Monday, July 14, 2008

"Quilting Changed My Life!"

[Pam RuBert's In Bed With a Bad Cold]

Warren and I had the best, best time in Springfield, MO this weekend visiting with Pam and Russ RuBert. I mentioned in an earlier post that they live in a 22,000 square foot warehouse. This is a great example of journalistic error. They actually live in a super cool house with a super cool dog and they work in their super cool warehouse—she on her quilts and he on his sculptures, aluminum and neon. Her work shows all over the country at quilt shows. His is displayed as public art.

We were there for a whopping 36 hours but I have to say we packed in a full week’s worth of vacation fun in addition to our “work.” I put work in quotations because, even though Warren and I are working on this quilting book, it’s such enjoyable work that I think there needs to be a different word for it. I interviewed Pam (and Russ a little bit, too) for a couple of hours while Warren shot pictures of her quilts and studio, which is this super awesome space filled with all sorts of surprises—cool old collectibles—and covered with her work.

When we flew in Friday night, they picked us up at the adorable little airport (I am a huge fan of small airports) and drove us to a nearby park, where Russ’s 23 foot K-Man is the main attraction. As it happens, there was a ballgame finishing up at the stadium next door, and when it concluded, they set off fireworks, which were bursting in the air above K-Man’s head. I suggested they’d orchestrated this to impress Warren and me and to secure a spot on the cover of the book. Pam and Russ also took us out on their boat, and Warren managed to get vertical water-skiing (I didn’t even try—I know my limits), which prompted him to say, “Quilting changed my life!” We pointed out they were setting the bar awfully high for the other quilters we’ll be visiting. Now we expect a personalized theme park treatment from everyone else.

[Russ's K-Man]

I looked at some of the pictures last night and they turned out great. We’re scheduled to meet with a bunch of other quilters over the next six or seven weeks and it’s going to be a major task narrowing down which photos to use for the book.

I was so thrilled that this, our first trip, was so fruitful and so fun, that I got heavily into the fantasy of spending the rest of my working days writing about subcultures and profiling people with niche passions. When I first started writing about quilts, I was interviewing Hollis Chatelain—who’s won a ton of prizes—for Quilty as Charged: Undercover in the Material World, when she told me something that stuck. She pointed out that, like the world of fishing, the world of quilting is this place that, if you’re unaware of it, is a secret, unknown mystery thing. But once you find it, and immerse yourself in it, it’s massive.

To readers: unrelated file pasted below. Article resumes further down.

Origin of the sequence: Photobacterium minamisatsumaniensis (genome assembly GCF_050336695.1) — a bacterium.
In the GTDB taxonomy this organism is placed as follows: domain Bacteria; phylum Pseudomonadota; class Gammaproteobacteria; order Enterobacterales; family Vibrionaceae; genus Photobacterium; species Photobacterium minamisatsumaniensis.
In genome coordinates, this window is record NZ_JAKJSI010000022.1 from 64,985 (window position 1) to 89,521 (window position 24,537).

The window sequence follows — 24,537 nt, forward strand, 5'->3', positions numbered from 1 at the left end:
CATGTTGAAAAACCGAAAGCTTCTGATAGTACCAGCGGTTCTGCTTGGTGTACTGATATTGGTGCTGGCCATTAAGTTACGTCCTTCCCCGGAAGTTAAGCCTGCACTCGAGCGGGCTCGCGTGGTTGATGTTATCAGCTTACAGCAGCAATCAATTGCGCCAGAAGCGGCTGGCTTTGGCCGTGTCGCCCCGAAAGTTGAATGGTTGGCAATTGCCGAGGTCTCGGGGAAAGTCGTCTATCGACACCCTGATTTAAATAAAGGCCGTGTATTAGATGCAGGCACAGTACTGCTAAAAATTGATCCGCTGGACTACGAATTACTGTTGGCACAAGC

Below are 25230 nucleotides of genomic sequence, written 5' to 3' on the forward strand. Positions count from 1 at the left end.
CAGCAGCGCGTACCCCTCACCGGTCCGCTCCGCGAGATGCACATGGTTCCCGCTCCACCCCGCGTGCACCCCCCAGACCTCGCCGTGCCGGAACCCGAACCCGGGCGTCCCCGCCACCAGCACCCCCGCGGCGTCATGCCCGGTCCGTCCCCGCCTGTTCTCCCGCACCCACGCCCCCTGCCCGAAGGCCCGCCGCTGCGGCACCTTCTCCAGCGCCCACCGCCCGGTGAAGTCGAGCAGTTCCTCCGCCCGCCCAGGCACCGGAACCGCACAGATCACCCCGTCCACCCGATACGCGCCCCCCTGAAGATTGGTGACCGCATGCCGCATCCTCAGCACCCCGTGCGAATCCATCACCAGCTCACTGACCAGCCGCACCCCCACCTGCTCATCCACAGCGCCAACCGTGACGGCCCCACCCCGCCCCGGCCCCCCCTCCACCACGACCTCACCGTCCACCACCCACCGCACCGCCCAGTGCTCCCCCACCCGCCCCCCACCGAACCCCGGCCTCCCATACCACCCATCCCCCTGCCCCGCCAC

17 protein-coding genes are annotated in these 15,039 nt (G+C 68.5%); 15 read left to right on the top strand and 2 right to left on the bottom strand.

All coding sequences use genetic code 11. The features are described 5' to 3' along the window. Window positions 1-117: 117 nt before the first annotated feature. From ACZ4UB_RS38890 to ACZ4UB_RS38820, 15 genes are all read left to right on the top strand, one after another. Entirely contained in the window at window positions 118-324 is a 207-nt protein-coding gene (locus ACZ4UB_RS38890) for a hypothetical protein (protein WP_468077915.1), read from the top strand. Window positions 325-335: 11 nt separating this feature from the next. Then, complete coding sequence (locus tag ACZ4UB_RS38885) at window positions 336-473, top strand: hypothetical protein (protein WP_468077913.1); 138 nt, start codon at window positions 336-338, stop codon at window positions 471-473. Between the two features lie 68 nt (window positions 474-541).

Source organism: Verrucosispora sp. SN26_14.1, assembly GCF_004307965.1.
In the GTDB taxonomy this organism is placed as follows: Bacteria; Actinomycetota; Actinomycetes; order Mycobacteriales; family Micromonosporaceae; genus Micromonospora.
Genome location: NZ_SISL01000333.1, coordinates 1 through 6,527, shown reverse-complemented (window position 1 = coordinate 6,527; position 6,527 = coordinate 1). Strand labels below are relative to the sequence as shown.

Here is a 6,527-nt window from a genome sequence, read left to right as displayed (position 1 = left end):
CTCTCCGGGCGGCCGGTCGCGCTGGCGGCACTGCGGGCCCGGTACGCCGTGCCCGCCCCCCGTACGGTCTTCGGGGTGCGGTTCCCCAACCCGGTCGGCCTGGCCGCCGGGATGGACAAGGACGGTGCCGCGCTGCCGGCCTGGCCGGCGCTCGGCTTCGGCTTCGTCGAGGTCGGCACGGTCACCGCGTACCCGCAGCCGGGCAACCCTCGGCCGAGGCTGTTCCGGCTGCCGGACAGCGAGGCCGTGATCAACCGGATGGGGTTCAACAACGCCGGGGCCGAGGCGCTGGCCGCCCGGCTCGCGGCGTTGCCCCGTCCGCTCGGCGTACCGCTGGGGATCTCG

There are around 30 million quilters in the US – bear in mind this includes everyone from the fulltime professional artists to folks like me who have some pieces cut out that we keep meaning to get to but sort of never do. Of these, if I’m recalling the stats right, there’s around a million dedicated quilters—those who spend x amount of dollars per year, and lots and lots of time on quilts. And many/most have a dedicated quilting room. A million is a pretty lot, you know? And if I profile them all, twenty at a time (as I am in Quilting Art), well that could keep me busy for a long time.

As for me, when my roommate moves out next month, I’m thinking of turning her room into a dedicated quilting/sewing room. This is sort of funny—last time that room was vacant I made it my dedicated yoga room, by which I mean I put a yoga mat in there, closed the door, and never went in. Hopefully though, I’ll have better luck using it for crafts.

Meanwhile, thank you Pam and Russ. What a weekend!


Sherryl said...

Sounds like a great way to make a living! At least you won't be pricking your fingers, LOL.

PaMdora said...

Hey Spike, we loved having you both. My dog Mochi keeps looking in the spare bedroom, then at me as if to say, "Where did those fun people go?"

As for your dilemma to make a yoga or craft room, I saw a documentary on the traditional Japanese house last month, and one thing stuck with me. Rooms in a house like that are not defined, except by the objects that you move the in and out. So what I'm trying to do more of is design flexible spaces that I can adapt at will. In my living room, I moved all the furniture to the edges so I can do yoga in the middle, but it still works as a room to sit and read books too. Just a thought!

Kathleen McKenna Murphy said...

I am looking forward to your book, great title! A dedicated space for quilting will change your life. I go to my studio everyday if I can. It is my yoga for the mind. I do real yoga too.

Pam is a favorite of mine, her work is cool, plain and simple.